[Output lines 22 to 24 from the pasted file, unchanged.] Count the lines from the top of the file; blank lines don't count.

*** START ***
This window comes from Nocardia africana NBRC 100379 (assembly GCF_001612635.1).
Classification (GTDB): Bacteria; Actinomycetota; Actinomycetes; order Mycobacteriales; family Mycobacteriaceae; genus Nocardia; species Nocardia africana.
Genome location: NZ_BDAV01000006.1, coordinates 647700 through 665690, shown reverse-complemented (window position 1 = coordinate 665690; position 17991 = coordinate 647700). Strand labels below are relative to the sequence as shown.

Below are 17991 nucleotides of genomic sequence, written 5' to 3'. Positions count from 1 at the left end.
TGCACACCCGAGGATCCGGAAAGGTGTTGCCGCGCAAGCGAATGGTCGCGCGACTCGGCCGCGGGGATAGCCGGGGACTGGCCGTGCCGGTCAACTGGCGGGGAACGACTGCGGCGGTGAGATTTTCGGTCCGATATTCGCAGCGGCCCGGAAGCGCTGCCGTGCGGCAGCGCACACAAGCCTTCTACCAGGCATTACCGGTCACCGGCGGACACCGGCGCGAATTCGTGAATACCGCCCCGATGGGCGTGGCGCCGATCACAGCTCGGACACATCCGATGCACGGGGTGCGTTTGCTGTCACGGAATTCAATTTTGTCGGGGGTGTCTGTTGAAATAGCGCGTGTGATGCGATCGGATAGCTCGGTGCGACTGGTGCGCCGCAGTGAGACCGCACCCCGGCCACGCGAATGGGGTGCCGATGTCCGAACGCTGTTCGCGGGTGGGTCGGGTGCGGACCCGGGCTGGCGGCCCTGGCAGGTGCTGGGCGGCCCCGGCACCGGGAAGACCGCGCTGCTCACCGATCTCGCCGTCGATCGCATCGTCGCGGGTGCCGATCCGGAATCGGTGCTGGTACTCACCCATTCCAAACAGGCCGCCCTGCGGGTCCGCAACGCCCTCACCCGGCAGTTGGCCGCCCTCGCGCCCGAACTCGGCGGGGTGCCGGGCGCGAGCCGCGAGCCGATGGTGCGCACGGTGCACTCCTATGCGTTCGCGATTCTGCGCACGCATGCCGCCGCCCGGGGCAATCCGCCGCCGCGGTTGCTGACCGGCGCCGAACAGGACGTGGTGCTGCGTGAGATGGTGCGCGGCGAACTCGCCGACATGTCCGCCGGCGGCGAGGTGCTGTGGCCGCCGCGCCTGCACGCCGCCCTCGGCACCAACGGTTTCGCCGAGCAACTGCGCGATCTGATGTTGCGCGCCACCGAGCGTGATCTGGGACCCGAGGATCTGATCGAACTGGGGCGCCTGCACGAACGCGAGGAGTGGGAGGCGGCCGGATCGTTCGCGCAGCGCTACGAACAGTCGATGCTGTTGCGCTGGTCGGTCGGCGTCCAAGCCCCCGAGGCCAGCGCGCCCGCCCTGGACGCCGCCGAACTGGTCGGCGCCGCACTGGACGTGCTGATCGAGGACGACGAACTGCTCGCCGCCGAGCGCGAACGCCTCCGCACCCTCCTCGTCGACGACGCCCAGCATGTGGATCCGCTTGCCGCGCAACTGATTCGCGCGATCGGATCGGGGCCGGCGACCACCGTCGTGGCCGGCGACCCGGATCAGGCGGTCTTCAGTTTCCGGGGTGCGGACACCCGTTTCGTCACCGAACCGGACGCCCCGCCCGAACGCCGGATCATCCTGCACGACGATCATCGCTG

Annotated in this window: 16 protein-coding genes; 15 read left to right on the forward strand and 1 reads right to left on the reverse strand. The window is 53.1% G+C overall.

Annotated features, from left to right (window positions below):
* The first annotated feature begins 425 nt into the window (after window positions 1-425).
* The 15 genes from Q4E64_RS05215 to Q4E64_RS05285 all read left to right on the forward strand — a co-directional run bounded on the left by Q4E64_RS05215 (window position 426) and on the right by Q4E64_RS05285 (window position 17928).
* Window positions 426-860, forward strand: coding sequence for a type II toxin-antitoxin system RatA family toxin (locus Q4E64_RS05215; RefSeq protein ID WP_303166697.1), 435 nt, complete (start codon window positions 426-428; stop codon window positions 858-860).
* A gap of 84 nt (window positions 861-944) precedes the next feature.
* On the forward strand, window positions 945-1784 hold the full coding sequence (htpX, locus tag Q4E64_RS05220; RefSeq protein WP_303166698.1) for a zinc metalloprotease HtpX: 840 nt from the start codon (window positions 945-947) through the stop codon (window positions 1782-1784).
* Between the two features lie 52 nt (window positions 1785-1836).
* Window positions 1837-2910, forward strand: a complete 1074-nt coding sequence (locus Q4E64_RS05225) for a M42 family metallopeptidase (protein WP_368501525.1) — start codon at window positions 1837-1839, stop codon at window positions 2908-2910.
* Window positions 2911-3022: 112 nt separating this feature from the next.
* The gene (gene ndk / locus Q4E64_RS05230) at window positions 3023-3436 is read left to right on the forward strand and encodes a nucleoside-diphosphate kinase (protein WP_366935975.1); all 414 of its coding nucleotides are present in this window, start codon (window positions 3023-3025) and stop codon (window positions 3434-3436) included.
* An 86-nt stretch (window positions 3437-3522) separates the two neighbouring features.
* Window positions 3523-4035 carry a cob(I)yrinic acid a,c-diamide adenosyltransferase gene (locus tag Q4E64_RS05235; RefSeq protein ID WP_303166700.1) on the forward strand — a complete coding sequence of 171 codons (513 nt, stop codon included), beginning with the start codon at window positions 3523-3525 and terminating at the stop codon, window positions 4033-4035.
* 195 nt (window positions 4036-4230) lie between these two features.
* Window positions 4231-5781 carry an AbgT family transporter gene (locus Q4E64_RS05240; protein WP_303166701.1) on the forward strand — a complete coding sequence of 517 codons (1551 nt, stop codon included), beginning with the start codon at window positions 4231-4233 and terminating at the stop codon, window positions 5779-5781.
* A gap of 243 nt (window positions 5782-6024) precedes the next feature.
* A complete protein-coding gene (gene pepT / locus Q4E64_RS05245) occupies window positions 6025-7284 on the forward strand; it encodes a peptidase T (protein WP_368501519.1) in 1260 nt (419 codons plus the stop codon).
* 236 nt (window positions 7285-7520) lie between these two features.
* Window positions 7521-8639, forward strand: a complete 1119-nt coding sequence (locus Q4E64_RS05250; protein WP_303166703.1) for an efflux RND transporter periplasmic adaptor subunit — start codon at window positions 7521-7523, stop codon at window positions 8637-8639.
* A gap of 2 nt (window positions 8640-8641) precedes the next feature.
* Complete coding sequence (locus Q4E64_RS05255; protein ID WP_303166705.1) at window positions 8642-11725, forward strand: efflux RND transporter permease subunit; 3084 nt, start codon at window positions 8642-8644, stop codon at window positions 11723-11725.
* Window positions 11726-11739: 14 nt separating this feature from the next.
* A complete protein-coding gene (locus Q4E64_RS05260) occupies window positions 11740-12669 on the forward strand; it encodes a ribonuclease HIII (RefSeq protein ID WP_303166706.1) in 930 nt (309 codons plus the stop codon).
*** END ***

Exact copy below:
* A complete protein-coding gene (gene pepT / locus Q4E64_RS05245) occupies window positions 6025-7284 on the forward strand; it encodes a peptidase T (protein WP_368501519.1) in 1260 nt (419 codons plus the stop codon).
* 236 nt (window positions 7285-7520) lie between these two features.
* Window positions 7521-8639, forward strand: a complete 1119-nt coding sequence (locus Q4E64_RS05250; protein WP_303166703.1) for an efflux RND transporter periplasmic adaptor subunit — start codon at window positions 7521-7523, stop codon at window positions 8637-8639.